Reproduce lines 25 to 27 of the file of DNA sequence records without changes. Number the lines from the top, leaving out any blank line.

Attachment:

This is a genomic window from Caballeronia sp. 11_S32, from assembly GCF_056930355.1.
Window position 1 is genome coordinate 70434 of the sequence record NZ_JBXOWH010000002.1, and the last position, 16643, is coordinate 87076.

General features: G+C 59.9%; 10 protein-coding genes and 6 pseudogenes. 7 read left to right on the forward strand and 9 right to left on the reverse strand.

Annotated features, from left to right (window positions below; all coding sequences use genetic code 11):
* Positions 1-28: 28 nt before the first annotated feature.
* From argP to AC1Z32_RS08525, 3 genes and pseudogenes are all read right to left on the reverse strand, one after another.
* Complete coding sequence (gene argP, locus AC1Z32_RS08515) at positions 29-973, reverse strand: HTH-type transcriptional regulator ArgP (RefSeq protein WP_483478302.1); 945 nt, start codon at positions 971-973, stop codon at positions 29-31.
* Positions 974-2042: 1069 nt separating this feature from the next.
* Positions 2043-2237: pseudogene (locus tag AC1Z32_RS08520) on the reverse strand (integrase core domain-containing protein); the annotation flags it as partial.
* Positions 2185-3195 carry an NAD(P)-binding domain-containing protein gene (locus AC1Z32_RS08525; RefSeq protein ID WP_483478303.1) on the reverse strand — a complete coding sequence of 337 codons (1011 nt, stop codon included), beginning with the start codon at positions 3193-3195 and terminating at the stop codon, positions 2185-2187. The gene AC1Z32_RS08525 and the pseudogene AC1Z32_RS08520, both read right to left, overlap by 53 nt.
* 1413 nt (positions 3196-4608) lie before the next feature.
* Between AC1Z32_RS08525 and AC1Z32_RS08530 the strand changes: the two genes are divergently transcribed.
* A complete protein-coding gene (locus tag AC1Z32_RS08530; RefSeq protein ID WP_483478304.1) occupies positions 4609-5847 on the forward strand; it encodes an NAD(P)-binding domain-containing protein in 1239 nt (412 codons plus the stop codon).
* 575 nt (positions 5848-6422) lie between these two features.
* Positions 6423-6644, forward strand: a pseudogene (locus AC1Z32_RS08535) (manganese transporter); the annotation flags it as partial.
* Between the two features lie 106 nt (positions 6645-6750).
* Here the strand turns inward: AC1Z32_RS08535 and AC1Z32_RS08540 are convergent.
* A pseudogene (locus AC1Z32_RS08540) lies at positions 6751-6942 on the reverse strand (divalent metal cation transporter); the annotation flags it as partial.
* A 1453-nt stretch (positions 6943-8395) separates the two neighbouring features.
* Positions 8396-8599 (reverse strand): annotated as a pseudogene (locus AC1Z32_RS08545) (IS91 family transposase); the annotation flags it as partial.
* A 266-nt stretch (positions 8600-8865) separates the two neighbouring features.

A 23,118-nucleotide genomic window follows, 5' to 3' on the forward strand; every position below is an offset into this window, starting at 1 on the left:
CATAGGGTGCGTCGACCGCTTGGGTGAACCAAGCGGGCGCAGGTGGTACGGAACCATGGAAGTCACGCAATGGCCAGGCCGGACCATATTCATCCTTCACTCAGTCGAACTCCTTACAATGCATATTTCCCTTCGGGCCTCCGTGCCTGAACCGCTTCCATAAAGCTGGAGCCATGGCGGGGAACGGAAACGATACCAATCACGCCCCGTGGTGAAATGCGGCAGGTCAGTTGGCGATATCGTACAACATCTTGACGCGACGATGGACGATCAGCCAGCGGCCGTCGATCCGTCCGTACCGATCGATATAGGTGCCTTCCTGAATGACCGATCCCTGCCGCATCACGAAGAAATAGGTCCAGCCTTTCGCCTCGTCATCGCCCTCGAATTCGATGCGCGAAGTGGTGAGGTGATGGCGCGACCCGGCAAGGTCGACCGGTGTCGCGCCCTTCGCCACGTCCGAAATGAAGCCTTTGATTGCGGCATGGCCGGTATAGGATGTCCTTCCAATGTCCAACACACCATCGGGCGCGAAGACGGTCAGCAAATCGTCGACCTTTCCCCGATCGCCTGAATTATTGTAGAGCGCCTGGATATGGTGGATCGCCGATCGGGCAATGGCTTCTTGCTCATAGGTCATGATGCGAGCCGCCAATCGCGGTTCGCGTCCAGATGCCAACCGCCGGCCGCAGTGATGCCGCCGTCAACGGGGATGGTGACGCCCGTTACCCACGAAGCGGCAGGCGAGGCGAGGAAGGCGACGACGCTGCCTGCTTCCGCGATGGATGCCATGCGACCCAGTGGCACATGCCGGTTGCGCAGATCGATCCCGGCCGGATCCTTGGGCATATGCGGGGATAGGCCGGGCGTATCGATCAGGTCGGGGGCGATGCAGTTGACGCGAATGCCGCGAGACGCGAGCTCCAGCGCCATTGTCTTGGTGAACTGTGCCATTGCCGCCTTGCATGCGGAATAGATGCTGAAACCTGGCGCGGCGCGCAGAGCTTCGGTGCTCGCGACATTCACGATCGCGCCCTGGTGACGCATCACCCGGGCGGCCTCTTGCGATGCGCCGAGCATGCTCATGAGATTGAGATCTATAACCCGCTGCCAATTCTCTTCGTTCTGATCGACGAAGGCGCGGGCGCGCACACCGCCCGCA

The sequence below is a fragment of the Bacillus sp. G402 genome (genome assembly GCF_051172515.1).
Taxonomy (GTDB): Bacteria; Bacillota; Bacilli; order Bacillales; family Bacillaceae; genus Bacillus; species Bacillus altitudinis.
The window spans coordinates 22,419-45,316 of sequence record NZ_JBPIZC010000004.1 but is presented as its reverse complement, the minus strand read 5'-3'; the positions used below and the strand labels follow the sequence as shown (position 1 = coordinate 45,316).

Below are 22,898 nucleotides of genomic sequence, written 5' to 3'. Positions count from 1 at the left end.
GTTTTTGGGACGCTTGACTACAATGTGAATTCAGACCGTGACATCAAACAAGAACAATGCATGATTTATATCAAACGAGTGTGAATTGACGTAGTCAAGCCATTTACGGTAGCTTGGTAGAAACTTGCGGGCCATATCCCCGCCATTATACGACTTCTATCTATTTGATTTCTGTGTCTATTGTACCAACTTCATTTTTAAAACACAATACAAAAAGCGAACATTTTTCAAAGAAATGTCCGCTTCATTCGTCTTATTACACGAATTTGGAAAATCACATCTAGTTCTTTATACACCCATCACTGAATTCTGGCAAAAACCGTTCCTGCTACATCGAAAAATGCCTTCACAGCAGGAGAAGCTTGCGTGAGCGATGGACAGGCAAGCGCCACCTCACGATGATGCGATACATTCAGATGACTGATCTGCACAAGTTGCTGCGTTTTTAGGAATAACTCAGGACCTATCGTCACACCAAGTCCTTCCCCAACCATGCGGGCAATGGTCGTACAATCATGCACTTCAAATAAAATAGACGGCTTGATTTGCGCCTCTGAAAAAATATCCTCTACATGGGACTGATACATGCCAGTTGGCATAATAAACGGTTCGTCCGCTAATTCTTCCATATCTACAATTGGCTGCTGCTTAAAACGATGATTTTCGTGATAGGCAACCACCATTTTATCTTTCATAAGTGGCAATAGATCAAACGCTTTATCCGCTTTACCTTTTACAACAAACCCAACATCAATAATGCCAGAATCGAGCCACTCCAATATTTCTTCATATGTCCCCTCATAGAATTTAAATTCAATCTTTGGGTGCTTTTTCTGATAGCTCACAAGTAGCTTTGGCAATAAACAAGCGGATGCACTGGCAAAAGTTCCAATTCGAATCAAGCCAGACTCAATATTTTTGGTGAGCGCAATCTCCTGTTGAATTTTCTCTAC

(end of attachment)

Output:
Taxonomy (GTDB): Bacteria; Bacillota; Bacilli; order Bacillales; family Bacillaceae; genus Bacillus; species Bacillus altitudinis.
The window spans coordinates 22,419-45,316 of sequence record NZ_JBPIZC010000004.1 but is presented as its reverse complement, the minus strand read 5'-3'; the positions used below and the strand labels follow the sequence as shown (position 1 = coordinate 45,316).

Below are 22,898 nucleotides of genomic sequence, written 5' to 3'. Positions count from 1 at the left end.